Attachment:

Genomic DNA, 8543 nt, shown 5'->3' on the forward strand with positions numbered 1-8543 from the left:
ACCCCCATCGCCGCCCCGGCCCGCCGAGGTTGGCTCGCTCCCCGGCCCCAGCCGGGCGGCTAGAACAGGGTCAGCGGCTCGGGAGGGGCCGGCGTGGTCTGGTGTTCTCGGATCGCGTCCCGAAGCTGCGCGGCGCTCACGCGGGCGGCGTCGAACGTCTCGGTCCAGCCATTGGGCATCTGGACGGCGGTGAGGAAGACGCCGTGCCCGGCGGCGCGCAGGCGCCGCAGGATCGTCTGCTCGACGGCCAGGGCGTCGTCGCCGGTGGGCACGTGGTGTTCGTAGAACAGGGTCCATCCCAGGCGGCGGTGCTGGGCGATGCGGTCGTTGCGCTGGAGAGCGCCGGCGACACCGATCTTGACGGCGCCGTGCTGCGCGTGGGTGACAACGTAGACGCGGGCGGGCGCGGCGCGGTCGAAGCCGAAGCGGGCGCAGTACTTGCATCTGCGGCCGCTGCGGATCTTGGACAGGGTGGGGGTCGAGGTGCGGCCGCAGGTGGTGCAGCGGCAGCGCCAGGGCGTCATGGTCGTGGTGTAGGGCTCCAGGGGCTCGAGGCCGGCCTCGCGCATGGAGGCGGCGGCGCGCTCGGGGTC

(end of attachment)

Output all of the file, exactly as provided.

Genomic DNA, 8543 nt, shown 5'->3' on the forward strand with positions numbered 1-8543 from the left:
ACCCCCATCGCCGCCCCGGCCCGCCGAGGTTGGCTCGCTCCCCGGCCCCAGCCGGGCGGCTAGAACAGGGTCAGCGGCTCGGGAGGGGCCGGCGTGGTCTGGTGTTCTCGGATCGCGTCCCGAAGCTGCGCGGCGCTCACGCGGGCGGCGTCGAACGTCTCGGTCCAGCCATTGGGCATCTGGACGGCGGTGAGGAAGACGCCGTGCCCGGCGGCGCGCAGGCGCCGCAGGATCGTCTGCTCGACGGCCAGGGCGTCGTCGCCGGTGGGCACGTGGTGTTCGTAGAACAGGGTCCATCCCAGGCGGCGGTGCTGGGCGATGCGGTCGTTGCGCTGGAGAGCGCCGGCGACACCGATCTTGACGGCGCCGTGCTGCGCGTGGGTGACAACGTAGACGCGGGCGGGCGCGGCGCGGTCGAAGCCGAAGCGGGCGCAGTACTTGCATCTGCGGCCGCTGCGGATCTTGGACAGGGTGGGGGTCGAGGTGCGGCCGCAGGTGGTGCAGCGGCAGCGCCAGGGCGTCATGGTCGTGGTGTAGGGCTCCAGGGGCTCGAGGCCGGCCTCGCGCATGGAGGCGGCGGCGCGCTCGGGGTC